WHEREAS, nurses are in critical short supply and deserve the respect and just compensation befitting a profession that has such stringent requirements, hard working hours and ever changing techniques and technology; and,

WHEREAS, the WCHCC has bargained in bad faith, refused to negotiate and has threatened to declare an impasse; and,

WHEREAS, the taxpayers of the County of Westchester, through the Board of Legislators approval of budgets, budget acts and other measures has consistently rendered great financial aid to the WCHCC and supported its continued operation; and,

WHEREAS, the Board of Directors of the WHCC has see fit to increase the salary and benefits of many in management positions; and,
WHEREAS, the lack of good faith negotiations, the threat of impasse and other actions and lack of action by the management and Board of Directors of the WCHCC has demonstrated a lack of good management and disregard for the nurses and all employees of the WCHCC as well as distain for the taxpayers and the Board of Legislators that has approved funding to keep the WCHCC solvent;

NOW THEREFORE BE IT RESOLVED THAT, the Westchester County Board of Legislators hereby declares that it shall approve no measures, acts, or resolutions that provide funding to the WCHCC until negotiations with the nurses and their union are concluded in a satisfactorily manner; and

BE IT FURTHER RESOLVED, the Westchester County Board of Legislators shall not approve the appointment of any members to the Board of the WCHCC until such time as these negotiations are satisfactorily completed.

Peekskill Democratic City Committee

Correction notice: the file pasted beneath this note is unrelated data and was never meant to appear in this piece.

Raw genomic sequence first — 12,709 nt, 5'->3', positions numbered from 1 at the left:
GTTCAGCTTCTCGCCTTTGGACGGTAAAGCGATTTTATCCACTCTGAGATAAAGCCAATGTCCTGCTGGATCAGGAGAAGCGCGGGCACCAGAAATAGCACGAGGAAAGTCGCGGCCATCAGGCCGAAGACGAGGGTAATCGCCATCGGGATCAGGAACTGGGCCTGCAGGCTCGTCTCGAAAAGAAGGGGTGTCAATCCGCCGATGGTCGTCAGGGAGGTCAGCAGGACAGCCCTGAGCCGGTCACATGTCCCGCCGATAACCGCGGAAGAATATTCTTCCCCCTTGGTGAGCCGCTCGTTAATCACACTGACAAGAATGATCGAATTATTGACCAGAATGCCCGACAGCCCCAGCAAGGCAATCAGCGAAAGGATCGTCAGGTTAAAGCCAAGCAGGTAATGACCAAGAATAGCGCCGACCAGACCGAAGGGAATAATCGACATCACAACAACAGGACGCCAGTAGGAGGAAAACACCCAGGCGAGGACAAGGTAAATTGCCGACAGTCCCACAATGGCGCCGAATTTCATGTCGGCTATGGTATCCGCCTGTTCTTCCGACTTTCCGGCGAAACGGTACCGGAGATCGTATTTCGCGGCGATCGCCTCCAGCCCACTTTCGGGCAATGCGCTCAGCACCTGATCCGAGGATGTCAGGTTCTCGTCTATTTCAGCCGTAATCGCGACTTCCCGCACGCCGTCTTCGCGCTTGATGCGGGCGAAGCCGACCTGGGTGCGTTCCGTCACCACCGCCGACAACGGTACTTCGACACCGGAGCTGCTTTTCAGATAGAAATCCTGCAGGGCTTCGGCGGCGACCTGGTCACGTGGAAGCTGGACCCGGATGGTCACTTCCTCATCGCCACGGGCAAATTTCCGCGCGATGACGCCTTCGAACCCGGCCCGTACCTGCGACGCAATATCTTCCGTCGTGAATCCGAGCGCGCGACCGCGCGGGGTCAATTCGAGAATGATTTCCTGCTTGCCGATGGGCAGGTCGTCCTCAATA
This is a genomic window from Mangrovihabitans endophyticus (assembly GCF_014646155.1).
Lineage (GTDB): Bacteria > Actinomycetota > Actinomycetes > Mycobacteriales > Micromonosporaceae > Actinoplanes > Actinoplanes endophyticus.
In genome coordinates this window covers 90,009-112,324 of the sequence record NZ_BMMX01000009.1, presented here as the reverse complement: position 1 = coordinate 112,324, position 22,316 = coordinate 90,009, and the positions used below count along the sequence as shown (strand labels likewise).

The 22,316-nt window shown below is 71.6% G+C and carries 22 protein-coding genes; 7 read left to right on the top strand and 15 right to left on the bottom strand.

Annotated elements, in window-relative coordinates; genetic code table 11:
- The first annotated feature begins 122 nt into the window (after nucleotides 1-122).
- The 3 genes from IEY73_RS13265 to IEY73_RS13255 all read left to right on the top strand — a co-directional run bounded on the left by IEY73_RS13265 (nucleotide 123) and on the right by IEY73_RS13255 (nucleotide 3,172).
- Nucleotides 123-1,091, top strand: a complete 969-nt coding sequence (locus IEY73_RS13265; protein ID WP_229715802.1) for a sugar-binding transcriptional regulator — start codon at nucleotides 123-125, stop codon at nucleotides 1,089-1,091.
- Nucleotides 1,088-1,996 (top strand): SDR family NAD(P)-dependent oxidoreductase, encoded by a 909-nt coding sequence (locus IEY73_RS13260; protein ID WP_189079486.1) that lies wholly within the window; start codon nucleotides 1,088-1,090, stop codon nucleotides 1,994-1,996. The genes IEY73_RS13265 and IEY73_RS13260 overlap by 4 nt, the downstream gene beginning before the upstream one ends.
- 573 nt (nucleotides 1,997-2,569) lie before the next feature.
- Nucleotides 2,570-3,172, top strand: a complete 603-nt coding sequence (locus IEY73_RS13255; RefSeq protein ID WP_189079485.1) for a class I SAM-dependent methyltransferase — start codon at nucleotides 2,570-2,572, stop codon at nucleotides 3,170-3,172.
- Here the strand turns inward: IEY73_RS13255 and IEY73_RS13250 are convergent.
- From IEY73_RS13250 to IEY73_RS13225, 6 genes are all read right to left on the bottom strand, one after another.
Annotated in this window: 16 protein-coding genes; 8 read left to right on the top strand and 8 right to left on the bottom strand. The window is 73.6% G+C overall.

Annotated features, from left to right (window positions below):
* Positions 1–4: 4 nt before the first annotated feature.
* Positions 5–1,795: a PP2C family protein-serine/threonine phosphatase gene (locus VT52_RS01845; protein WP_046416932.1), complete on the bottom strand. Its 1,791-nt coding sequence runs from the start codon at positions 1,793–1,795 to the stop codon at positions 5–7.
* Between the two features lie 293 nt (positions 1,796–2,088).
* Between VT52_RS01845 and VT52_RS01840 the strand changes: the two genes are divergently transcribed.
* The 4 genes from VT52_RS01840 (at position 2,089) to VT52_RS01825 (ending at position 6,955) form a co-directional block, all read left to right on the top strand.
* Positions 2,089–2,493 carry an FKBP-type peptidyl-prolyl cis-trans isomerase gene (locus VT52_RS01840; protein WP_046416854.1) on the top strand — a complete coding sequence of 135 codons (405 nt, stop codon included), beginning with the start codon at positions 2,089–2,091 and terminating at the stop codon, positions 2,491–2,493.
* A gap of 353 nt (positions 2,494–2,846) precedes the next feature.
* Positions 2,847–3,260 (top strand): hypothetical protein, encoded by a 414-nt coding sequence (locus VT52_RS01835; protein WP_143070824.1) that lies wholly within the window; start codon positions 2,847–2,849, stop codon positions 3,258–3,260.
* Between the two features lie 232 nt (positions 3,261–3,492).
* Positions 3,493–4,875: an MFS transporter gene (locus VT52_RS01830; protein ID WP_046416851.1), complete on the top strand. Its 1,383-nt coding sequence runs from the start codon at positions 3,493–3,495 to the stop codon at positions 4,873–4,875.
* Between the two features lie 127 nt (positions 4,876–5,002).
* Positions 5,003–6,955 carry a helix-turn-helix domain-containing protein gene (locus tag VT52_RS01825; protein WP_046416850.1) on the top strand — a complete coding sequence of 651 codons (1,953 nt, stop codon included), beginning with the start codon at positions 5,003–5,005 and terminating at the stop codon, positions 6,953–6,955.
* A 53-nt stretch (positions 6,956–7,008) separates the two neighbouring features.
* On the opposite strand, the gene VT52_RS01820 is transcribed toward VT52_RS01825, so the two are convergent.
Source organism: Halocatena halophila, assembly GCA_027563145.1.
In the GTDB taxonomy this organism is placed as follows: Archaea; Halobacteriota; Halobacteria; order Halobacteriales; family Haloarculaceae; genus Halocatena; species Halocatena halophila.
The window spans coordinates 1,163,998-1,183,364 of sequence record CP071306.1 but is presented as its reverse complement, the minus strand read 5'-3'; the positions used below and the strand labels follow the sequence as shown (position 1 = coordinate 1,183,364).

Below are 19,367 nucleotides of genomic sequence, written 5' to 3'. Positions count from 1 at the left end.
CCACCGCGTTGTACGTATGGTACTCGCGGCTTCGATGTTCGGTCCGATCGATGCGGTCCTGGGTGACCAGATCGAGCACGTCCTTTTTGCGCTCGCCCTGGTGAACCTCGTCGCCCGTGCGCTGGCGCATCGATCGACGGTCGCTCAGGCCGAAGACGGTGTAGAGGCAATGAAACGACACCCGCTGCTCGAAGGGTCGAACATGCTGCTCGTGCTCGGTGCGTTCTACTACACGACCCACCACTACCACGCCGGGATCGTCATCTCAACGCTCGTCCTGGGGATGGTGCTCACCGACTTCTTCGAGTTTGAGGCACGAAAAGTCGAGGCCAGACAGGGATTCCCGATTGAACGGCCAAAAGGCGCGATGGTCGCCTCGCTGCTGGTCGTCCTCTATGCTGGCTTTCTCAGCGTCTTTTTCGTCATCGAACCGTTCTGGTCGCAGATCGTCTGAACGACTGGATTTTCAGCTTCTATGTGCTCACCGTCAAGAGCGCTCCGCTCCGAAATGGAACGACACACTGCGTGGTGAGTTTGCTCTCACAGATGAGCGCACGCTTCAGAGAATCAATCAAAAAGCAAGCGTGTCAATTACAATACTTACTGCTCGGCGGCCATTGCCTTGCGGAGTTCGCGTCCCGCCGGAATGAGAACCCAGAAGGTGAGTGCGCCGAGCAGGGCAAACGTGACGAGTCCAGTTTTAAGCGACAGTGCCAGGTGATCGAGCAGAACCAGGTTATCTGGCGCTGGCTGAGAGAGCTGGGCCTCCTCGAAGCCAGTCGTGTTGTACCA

Ask Schmidt to stop playing politics with Peekskill's 15 homeless, many of whom are veterans- -Schmidt's single-minded goal of shutting the shelter shows lack of leadership - -Ex-Councilman's tactics distort Foster's record of leadership on securing location for shelter - Mary Foster, Democratic candidate for Mayor, called on ex-councilman Bill Schmidt to stop using Peekskill's homeless shelter as a political football and campaign slogan and instead help to relocate it. "Jan Peek House has existed in Peekskill for over twenty years," Foster stated. "It has provided critical services to Peekskill's homeless veterans. Since the start of the campaign season, Schmidt has behaved as if Jan Peek House is a new threat to the City's safety and reputation when in fact the shelter existed during the eight years Schmidt was on the council. His call to shut down the shelter is purely politics and an effort to defame anyone who tries to help Peekskill's poor and homeless." The Jan Peek House is home to currently 15 homeless men and women, many of whom are veterans, who are taking part in a series of programs that will enable them to resume a life of self-sufficiency. In the long-term, Jan Peek House will need to be relocated to make way for riverfront redevelopment. Currently, however, it still has a long-term lease at its Water Street address and is operating under a special use permit. One possible relocation site has been offered by a building-owner, and a special use application has been submitted to the City's Planning Department. "Mr. Schmidt is clearly demonstrating the difference between leadership and politics," continued Foster. "If he were interested in anything other than cheap political shots on the backs of our veterans and homeless, he would work for a long-term solution in our region and not pass the buck to others, be it the county or other towns and villages in the area." For more than a year, Foster and her running mates have been working with members of Caring for the Homeless of Peekskill (CHOP), local business leaders, and members of the Peekskill Area Pastors Association to find a suitable location for the shelter. More than a third of the residents at the shelter are veterans who served our country. Since the start of the political season, local Republican candidates have tried to give a negative spin to Foster's work with local business leaders in finding a suitable new location for the shelter. After Foster's meeting with the new owners of a development project on Corporate Drive, ex-councilman Schmidt and Mayor Testa even went so far as to suggest it was her desire to scuttle the development of the corporate park in favor of a homeless shelter. "This is a perfect example of why Bill lost his bid for re-election in 2005," said Councilman Don Bennett. "He fails to show leadership. You don't govern a city with thoughtless quotes. You must offer solutions." Foster and her running mates have been looking at a series of options for the shelter that could be accomplished through the development of a broad coalition of businesses, clergy, and local residents and neighboring municipalities. The developer of 9 Corporate Drive has also stated that he is willing to help find a suitable option. "We need solutions, not rhetoric," said Democratic candidate for common council Joe Schuder. "Mr. Schmidt doesn't seem to understand that simply shutting down Jan Peek House does not make the homeless go away, quite the contrary. If it was up to the former councilman, instead of sleeping in a safe, supervised shelter, they'd be forced to sleep somewhere else in the city," continued Schuder. "He is taking a very short-sighted approach rather than looking for a real solution that reflects the community." Patricia Riley, a life-long Peekskill resident and candidate for Common Council, noted that until the Jan Peek House was established in Peekskill, the city's homeless could be found sleeping under the railroad tracks near John Walsh Boulevard, in alley ways, and elsewhere throughout the city. "We have a job to do here," said Riley. "We have a homeless shelter that will no longer be able to operate at its current location. We need to step up to the plate and find a safe and suitable location where it can relocate. It's all fine and well for Bill Schmidt to say he wants to shut Jan Peek House down, but true leadership offers solutions."